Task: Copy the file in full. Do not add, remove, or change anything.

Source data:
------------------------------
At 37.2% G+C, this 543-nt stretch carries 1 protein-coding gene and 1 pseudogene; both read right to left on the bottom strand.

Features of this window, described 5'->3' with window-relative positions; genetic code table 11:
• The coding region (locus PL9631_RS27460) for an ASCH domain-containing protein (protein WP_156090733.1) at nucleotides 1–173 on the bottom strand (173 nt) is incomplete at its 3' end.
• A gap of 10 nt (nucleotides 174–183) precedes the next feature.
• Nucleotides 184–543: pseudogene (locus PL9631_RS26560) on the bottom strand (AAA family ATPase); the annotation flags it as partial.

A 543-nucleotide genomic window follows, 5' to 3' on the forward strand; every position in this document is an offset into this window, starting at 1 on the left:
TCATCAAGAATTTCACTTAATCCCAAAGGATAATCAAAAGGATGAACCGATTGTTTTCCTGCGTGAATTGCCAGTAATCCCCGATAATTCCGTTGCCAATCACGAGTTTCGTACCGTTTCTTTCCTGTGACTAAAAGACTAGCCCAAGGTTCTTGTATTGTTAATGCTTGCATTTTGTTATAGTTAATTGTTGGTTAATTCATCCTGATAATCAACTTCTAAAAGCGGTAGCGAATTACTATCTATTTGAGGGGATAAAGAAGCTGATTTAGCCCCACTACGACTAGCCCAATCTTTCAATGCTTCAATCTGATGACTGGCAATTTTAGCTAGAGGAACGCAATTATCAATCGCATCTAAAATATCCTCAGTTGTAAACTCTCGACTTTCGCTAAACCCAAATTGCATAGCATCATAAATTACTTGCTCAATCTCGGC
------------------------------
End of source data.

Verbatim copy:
At 37.2% G+C, this 543-nt stretch carries 1 protein-coding gene and 1 pseudogene; both read right to left on the bottom strand.

Features of this window, described 5'->3' with window-relative positions; genetic code table 11:
• The coding region (locus PL9631_RS27460) for an ASCH domain-containing protein (protein WP_156090733.1) at nucleotides 1–173 on the bottom strand (173 nt) is incomplete at its 3' end.
• A gap of 10 nt (nucleotides 174–183) precedes the next feature.
• Nucleotides 184–543: pseudogene (locus PL9631_RS26560) on the bottom strand (AAA family ATPase); the annotation flags it as partial.

A 543-nucleotide genomic window follows, 5' to 3' on the forward strand; every position in this document is an offset into this window, starting at 1 on the left:
TCATCAAGAATTTCACTTAATCCCAAAGGATAATCAAAAGGATGAACCGATTGTTTTCCTGCGTGAATTGCCAGTAATCCCCGATAATTCCGTTGCCAATCACGAGTTTCGTACCGTTTCTTTCCTGTGACTAAAAGACTAGCCCAAGGTTCTTGTATTGTTAATGCTTGCATTTTGTTATAGTTAATTGTTGGTTAATTCATCCTGATAATCAACTTCTAAAAGCGGTAGCGAATTACTATCTATTTGAGGGGATAAAGAAGCTGATTTAGCCCCACTACGACTAGCCCAATCTTTCAATGCTTCAATCTGATGACTGGCAATTTTAGCTAGAGGAACGCAATTATCAATCGCATCTAAAATATCCTCAGTTGTAAACTCTCGACTTTCGCTAAACCCAAATTGCATAGCATCATAAATTACTTGCTCAATCTCGGC